August 23 was designated by UNESCO as the International Day for the Remembrance of the Slave Trade and its Abolition to memorialize the transatlantic slave trade and the date of the Haiti Uprising in 1791, which opened the door to freedom.
Watch this interview with Dread Scott, a revolutionary artist who works to propel history forward with his art, as he discusses his Slave Reenactment Project. Dread Scott's aim is to provide a new way to look at history and relate history to the present. In this case, the reenactment is of the largest rebellion of enslaved people in the US which took place in Louisiana in 1811.
Teachers: Visit the MY HERO lesson plan the International Day for the Remembrance of the Slave Trade and Its Abolition.
On the night of August 22 to August 23, 1791, there was a slave uprising in the French colony of Saint-Domingue (now Haiti and the Dominican Republic). The battle lasted 13 years, ending with the independent state of Haiti.
(Grades 3-6) "In the late 1930s, Lawrence painted a series of pictures that documented the oppression of the Haitian people at the end of the 18th century and their eventual liberation in 1804."
Audio / Call to Action
The French Abolitionist and Feminist who spoke out about the Slave Trade
Olympe de Gouges was a French playwright, feminist and abolitionist. She was an outspoken critic of the slave trade in the French colonies.
English Abolitionists who fought to pass the Abolition of the Slave Trade Act of 1807
William Wilberforce was a leader of the English abolitionist movement that fought for the abolition of slavery until the passage of the Abolition of the Slave Trade Act in 1807.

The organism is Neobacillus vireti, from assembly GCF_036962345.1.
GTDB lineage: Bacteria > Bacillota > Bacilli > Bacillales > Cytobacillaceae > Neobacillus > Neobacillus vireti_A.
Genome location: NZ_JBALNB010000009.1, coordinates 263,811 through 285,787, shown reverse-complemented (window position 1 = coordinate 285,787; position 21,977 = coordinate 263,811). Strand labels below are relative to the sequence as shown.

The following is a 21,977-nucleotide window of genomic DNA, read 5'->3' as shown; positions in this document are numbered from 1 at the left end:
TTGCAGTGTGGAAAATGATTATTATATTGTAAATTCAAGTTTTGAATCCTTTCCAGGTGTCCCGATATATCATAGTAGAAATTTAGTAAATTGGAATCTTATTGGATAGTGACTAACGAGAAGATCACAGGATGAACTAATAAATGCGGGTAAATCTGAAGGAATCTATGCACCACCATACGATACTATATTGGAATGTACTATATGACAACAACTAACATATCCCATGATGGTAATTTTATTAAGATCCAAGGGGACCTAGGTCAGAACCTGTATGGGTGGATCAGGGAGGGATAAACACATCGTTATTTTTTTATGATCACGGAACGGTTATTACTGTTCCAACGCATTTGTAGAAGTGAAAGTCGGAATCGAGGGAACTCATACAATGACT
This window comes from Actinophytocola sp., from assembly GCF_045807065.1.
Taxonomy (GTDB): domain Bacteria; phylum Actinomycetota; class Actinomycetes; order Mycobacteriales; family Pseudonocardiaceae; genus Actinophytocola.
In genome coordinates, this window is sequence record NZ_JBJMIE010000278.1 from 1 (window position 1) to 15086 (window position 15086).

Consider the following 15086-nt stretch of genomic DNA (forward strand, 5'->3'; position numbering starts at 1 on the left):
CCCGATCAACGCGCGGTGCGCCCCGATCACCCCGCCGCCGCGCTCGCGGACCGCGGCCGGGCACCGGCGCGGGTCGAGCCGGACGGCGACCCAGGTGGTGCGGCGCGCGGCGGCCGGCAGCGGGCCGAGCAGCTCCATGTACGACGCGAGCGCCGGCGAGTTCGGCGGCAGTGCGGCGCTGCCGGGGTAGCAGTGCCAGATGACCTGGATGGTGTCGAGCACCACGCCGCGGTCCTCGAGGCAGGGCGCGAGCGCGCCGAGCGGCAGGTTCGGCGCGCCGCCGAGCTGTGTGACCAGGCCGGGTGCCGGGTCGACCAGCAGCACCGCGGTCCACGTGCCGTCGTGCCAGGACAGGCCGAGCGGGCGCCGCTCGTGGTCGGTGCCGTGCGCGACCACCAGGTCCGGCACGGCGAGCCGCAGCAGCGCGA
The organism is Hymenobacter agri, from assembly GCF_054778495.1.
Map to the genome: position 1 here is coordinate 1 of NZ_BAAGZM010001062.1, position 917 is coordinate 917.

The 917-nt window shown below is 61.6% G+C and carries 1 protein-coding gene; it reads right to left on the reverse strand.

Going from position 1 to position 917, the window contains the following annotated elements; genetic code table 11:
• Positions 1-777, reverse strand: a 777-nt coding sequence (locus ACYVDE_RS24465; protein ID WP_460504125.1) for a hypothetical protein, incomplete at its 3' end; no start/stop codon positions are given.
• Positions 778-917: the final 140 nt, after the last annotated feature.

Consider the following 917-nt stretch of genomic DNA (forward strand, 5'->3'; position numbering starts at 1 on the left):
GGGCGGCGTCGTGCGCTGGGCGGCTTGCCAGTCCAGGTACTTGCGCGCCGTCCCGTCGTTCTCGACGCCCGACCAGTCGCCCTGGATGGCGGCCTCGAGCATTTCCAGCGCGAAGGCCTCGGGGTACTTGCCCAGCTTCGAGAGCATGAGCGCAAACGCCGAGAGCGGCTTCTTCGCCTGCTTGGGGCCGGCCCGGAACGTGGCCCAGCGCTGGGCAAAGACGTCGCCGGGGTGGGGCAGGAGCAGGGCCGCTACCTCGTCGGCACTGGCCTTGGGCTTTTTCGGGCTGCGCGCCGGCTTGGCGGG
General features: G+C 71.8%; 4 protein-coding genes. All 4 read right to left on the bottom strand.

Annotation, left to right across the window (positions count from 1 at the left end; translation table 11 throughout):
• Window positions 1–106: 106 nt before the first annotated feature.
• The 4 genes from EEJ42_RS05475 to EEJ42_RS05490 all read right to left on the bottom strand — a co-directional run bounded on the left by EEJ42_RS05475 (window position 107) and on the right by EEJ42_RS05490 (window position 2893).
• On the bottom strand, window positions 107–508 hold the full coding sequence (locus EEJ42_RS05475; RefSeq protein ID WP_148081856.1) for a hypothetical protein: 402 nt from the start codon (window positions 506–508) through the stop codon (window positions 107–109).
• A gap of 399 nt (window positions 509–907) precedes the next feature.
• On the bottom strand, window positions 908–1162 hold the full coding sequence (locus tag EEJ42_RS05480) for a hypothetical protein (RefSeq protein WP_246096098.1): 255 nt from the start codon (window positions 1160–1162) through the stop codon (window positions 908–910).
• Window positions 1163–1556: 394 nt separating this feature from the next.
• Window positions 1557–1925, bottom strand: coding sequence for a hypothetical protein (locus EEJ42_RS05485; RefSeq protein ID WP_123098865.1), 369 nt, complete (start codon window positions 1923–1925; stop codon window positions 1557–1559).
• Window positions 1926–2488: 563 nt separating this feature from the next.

The film "Juneteenth" celebrates the emancipation of slaves residing in Texas.
A school essay changed his life: Thomas Clarkson devoted his life to abolishing the slave trade and saw the passage of the Abolition of the Slave Trade Act of 1807 and Slavery Abolition Act in 1833.
Across the Atlantic: American Abolitionists
Frederick Douglass had a remarkable life: He was born into slavery but became a statesman. He was a powerful advocate for the Abolitionist and Suffragist movement and famous orator and writer.
Frances Ellen Watkins was a prolific author and poet who devoted her life to speaking out against slavery.
An abolitionist and Union supporter, Mary Richards Bowser became a black spy in the Confederate White House of Jefferson Davis.
Henry "Box" Brown mailed himself in a box to the office of abolitionist Quakers in the north to escape slavery. The trip took 27 hours.
Ellen and William Craft, slaves in Macon, Georgia, disguised themselves as a white male plantation owner and his servant to escape. In 1860 they wrote Running a Thousand Miles for Freedom; Or, The Escape of William and Ellen Craft from Slavery.
Abolitionists from American History Celebrated by Artists
Robert Shetterly created the Amricans Who Tell the Truth portrait project and painted Sojourner Truth as part of his 200+ oil paintings.
Frederick Douglass is celebrated for his strength, courage and intelligence in this portrait by Robert Shetterly.
Harriet Tubman's portrait by Robert Shetterly from Americans Who Tell the Truth depicts her as a formidable opponent of slavery and an advocate to protect the enslaved
Memorializing the Slave Trade
Trey Carlisle, a reporter for MY HERO, brings the viewer up close to the National Memorial for Peace and Justice in this short film.
Stories from the Christian Science Monitor
Bryan Stevenson and Equal Justice Initiative litigate cases for the unjustly imprisoned and work to reform the justice system. (4:47 minutes)
Hero Stories curated by MY HERO General Editors Deborah Neff and Abigail Richardson.
Organizer created on 8/24/2013 7:57:31 AM by Becky Miller
Last edited 8/22/2022 12:41:58 PM by Abigail Richardson